Award on Base Bid Not Including Elected Alternate Violates Public Bidding Laws

By Nell M. Hurley, Esq; Ernstrom & Dreste, LLP

            Sometimes the question a court is asked is not the one the court decides to answer.  What began as a dispute over an apparent low bidder’s qualifications and experience for the project became, instead, a question of whether a bid specification violated public bidding laws so as to be disregarded entirely, rendering the original question moot.  In the end, the apparent second lowest bidder was held to be the low bidder all along, and a petition to review the owner’s determination against the initial low bidder was dismissed, without reaching the qualification issue.[1] The violative bid specification required that the price of the base bid determine the low bidder, without consideration of prices bid for alternate work.

In July 2021, the Olympic Regional Development Authority (“ORDA”) sought bids for construction of a new ORDA administration building as part of its preparation for the Lake Placid 2023 Winter World University Games. Cutting Edge Group, LLC (“Cutting Edge”) and Bast Hatfield Construction, LLC (“Bast”), among others, submitted bids for the “General Trades” contract of the project, which included one alternate for a parking structure that could be added to the contract, if ORDA so chose.  The instructions to bidders provided that, in determining which bid was the lowest, the bid price for the alternate work “shall not be used in combination with the Base Bid to determine low bidder.” Cutting Edge had the lowest base bid. Bast had the second lowest base bid. If the bidders’ prices for the alternate work were combined with their base bids, however, the order was reversed, and Bast had the lowest combined bid.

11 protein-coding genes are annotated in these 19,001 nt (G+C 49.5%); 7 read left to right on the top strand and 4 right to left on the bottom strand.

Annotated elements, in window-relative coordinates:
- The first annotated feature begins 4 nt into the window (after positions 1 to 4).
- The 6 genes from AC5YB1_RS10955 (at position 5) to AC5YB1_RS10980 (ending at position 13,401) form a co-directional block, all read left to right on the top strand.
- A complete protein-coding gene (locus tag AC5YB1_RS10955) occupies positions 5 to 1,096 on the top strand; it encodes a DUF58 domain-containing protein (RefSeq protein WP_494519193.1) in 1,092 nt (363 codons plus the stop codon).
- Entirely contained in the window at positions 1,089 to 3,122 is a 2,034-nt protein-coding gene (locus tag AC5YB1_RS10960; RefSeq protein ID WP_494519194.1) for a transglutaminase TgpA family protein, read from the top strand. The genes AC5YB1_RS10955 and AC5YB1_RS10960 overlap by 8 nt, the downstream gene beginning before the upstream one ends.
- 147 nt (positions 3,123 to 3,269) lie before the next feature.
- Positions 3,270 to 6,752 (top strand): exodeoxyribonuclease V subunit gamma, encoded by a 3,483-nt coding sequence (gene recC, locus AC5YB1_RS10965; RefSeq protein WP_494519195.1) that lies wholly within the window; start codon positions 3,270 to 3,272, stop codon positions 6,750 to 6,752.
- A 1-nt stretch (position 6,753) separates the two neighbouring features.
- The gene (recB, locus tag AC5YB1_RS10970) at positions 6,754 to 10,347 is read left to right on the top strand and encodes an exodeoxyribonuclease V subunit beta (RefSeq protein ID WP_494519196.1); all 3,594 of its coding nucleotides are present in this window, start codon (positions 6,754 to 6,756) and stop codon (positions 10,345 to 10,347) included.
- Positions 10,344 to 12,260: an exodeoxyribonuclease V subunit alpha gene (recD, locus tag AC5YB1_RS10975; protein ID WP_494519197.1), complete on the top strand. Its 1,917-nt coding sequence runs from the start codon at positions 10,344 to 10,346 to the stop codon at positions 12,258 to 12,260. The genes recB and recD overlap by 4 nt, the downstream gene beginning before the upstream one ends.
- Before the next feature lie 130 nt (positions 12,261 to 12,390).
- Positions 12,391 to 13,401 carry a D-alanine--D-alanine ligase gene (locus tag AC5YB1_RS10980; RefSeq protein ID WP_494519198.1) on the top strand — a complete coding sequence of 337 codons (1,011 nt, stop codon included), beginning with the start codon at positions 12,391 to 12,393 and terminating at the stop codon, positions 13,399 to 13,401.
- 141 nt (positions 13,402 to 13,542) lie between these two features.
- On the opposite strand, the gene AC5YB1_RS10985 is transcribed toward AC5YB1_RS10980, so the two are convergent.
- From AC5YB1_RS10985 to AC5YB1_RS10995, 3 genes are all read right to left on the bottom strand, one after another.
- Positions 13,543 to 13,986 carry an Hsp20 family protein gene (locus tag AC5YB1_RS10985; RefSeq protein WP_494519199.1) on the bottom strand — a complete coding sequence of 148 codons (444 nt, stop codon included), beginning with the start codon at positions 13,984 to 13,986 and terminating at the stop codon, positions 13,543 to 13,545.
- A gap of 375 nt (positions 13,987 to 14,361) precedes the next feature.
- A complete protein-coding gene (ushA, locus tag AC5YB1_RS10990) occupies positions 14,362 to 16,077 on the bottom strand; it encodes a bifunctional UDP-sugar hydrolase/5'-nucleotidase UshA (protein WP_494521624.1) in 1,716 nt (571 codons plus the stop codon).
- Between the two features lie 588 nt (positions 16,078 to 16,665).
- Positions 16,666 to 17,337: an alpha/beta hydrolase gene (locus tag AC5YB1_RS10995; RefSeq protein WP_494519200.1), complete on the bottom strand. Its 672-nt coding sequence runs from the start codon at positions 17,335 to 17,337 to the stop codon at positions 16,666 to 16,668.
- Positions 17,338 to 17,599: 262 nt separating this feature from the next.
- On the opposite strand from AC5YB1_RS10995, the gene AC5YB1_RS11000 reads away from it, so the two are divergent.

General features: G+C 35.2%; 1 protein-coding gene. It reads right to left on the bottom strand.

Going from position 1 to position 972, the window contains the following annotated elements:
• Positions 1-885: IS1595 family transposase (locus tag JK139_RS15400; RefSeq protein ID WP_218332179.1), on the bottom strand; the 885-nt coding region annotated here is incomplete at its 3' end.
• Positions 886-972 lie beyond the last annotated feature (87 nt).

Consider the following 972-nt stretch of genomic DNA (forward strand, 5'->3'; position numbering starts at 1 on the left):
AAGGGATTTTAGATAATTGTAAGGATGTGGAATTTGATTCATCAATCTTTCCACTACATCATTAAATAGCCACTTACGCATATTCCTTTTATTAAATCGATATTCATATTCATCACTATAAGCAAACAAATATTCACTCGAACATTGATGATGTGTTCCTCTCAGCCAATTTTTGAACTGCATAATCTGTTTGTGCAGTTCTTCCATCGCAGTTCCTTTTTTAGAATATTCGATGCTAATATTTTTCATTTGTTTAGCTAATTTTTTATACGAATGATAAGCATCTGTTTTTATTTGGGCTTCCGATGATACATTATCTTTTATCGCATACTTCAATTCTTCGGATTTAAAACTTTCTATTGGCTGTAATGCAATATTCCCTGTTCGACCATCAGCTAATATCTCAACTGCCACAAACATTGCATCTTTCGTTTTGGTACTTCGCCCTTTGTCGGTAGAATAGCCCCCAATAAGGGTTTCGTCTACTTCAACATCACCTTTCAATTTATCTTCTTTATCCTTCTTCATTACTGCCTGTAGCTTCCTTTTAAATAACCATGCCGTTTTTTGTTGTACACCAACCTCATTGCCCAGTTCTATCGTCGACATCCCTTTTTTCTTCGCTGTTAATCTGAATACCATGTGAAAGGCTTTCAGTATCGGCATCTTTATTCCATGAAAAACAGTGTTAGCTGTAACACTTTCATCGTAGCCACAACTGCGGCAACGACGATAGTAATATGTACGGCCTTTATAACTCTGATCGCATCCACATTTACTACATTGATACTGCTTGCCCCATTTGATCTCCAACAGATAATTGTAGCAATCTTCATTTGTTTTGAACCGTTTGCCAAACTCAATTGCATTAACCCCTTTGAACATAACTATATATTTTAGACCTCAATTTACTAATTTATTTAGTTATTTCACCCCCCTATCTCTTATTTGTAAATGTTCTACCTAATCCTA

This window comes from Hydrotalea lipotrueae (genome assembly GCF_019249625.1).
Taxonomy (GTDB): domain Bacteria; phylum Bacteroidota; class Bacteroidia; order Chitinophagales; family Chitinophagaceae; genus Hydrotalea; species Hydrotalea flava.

ORDA elected to add the alternate work to the contract but, per its methodology, declared Cutting Edge to be low bidder. Cutting Edge submitted its pre-award submittal package including the required references for three projects and resumes for its supervisory personnel. ORDA found that Cutting Edge’s projects were not similar in scope and size to the ORDA administrative building project, and its supervisory personnel were insufficiently qualified. Although Cutting Edge argued to the contrary and submitted more information, ORDA concluded that it did not meet the mandatory pre-award submittal requirements. Cutting Edge “failed to provide sufficient references for projects of similar scope and size and qualified staff/supervision,” said ORDA, which rendered it a non-responsible bidder, and the bid non-responsive. ORDA then awarded the General Trades contract to Bast. Cutting Edge objected, unsuccessfully argued its case with ORDA, and thereafter commenced an Article 78 proceeding seeking an immediate temporary restraining order (which was denied), annulment of the ORDA contract with Bast and its award to Cutting Edge, or a re-bid of the contract.

The petition and responses of the parties focused on issues surrounding ORDA’s rejection of Cutting Edge’s bid, including its specific requirement of three project references, its conclusion that referenced projects were not of “similar scope and size,” its determination as to the experience of Cutting Edge personnel, and Cutting Edge’s entitlement to injunctive relief. At oral argument, however, it became clear that the court was more concerned about the manner in which ORDA determined low bidder for the contract and, specifically, its instruction to bidders that low bidder be determined by base bid only, without consideration of the prices for the included alternate work.